Mānoa Residents call on their senator to oppose the confirmation of Carleton Ching

Commercial take-over of conservation districts is wrong in Mānoa and throughout the state, residents say.

News Report
Hawaii Independent Staff

At a town hall meeting in early March, Mānoa Senator Brian Taniguchi told residents he was “inclined to oppose” the confirmation of Carleton Ching because the nominee did not appear to have the necessary qualifications to head the Department of Land and Natural Resources. Now, days before the senate is to vote on the nomination, Sen. Taniguchi is telling residents he is undecided.

“We are here today to let Senator Taniguchi know that his constituents care deeply about this vote and that he has our support in voting down an unqualified candidate,” said Dale Kobayashi, a member of the informal Save Mānoa Valley movement, at a press conference held at the Capitol. “We don’t know what kind of deal the Senate is brokering on Mr. Ching’s behalf, but we do know how politics works in Hawaii. This confirmation definitely feels like business-as-usual.”

“Save Mānoa Valley” was formed in response to DLNR’s decision to significantly expand commercial activity in the conservation district at the back of Mānoa Valley. The new commercial venture seeks to rival the Polynesian Culture Center with nightly luau events targeting 430,000 tourists a year.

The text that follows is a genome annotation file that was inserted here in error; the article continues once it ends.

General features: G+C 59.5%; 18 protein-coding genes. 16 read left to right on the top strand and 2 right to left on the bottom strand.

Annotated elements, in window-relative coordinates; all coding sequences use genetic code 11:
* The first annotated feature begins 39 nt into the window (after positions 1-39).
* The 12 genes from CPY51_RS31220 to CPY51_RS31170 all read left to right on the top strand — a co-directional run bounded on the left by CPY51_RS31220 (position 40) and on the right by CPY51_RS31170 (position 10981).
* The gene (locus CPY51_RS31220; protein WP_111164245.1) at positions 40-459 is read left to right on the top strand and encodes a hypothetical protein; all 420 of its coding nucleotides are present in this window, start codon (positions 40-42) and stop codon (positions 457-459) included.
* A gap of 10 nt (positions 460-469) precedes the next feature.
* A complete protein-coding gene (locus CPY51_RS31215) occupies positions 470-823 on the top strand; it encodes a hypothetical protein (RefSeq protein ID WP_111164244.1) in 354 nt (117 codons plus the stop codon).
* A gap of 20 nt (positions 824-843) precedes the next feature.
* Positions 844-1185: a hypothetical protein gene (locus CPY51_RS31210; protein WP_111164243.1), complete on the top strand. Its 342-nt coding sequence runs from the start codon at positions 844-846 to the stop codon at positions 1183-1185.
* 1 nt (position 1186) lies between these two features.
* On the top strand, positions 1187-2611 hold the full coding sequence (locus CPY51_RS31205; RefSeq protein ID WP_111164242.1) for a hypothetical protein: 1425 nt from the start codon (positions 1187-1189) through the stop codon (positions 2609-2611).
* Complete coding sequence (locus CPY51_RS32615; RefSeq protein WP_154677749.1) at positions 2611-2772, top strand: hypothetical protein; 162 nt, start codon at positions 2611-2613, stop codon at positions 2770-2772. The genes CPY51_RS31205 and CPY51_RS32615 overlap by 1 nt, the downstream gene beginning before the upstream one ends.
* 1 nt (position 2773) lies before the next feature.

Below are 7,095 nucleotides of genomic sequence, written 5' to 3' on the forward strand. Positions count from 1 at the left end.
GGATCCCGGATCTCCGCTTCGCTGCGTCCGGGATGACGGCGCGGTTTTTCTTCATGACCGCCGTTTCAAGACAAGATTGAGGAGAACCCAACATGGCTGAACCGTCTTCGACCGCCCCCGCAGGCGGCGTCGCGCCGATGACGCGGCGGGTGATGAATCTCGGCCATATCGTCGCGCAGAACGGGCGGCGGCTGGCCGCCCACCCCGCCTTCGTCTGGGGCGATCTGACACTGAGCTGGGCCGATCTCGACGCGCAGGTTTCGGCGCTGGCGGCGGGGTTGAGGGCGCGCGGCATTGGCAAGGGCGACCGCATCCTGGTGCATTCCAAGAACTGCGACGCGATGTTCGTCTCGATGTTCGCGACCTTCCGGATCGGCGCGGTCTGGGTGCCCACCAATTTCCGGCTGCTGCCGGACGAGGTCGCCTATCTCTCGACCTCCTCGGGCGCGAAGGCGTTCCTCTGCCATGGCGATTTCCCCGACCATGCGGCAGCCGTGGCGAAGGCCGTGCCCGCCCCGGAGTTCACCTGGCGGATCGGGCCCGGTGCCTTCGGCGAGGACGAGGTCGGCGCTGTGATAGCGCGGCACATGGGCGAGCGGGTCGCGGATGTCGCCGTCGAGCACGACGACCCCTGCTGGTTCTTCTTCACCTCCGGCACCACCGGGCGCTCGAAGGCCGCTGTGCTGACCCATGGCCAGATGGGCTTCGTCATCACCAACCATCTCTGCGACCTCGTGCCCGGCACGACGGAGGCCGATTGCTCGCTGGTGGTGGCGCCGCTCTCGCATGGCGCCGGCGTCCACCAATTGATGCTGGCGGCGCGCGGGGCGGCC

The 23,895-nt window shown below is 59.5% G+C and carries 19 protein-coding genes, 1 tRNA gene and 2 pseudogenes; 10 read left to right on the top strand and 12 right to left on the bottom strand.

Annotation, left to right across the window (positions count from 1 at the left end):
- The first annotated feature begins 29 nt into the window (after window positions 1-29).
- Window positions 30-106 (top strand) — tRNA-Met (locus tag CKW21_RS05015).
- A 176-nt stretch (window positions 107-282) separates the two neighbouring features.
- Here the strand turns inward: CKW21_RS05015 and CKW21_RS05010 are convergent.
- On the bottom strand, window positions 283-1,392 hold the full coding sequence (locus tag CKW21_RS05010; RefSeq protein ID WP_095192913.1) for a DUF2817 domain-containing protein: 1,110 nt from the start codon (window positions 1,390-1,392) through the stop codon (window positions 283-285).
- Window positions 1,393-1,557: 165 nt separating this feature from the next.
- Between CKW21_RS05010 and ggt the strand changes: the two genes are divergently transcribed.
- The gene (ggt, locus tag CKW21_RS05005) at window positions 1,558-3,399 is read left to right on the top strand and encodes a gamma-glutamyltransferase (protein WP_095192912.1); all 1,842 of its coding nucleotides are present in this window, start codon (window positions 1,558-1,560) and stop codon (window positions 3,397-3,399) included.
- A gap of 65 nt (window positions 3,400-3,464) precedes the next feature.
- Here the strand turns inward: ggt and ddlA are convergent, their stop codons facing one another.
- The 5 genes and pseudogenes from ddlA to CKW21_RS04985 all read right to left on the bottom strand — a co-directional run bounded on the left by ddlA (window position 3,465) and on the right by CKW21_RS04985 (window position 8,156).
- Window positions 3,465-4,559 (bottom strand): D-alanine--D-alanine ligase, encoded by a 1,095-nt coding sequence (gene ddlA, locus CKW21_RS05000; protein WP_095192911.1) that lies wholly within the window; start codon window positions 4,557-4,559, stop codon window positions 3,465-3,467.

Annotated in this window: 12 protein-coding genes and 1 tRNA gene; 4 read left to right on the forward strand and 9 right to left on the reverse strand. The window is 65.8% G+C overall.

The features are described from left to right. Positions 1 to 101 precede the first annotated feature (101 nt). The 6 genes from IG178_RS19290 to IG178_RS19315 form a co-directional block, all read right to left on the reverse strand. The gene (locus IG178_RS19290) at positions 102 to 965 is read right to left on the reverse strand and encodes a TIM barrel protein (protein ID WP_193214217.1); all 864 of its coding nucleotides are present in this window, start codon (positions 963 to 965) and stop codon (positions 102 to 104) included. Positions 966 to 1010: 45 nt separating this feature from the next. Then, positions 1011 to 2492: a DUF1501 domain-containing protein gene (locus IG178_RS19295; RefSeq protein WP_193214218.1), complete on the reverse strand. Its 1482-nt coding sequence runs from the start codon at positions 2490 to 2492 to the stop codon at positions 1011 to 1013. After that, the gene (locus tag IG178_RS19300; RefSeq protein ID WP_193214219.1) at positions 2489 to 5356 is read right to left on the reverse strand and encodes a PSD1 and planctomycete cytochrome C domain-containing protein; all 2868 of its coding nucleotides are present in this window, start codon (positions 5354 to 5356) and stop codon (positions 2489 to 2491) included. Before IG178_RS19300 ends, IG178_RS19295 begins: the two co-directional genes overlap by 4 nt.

“This is our home, not some kind of vaudeville act,” said Jeremy Lam of Save Mānoa Valley and President of the Mānoa branch of The Outdoor Circle.  “As taxpaying residents, we expect the DLNR to protect our conservation districts from exactly this kind of excessive commercial use.”

“Unfortunately, this is the type of profit-over-environment decision-making Carleton Ching seems inclined to make if confirmed to head DLNR,” Kobayashi added. “That is why Save Mānoa Valley is asking the Senate to oppose the confirmation of Carleton Ching.”

“We are a quiet residential community, blessed with an amazing natural area nearby.  This area is most certainly not a piece of dirt!” said Hector Vanegas, an active Mānoa resident. “We do not want to see this public resource exploited for someone’s private gain, especially when it is us who will suffer the debilitating increase in tourists, big bus traffic and waste water pollution.” 

“We want to DLNR to reconsider the permit given to Paradise Park and want to protect other communities in Hawaii from suffering this same burden,” he added.  “Our natural beauty is not a brand to be exploited.”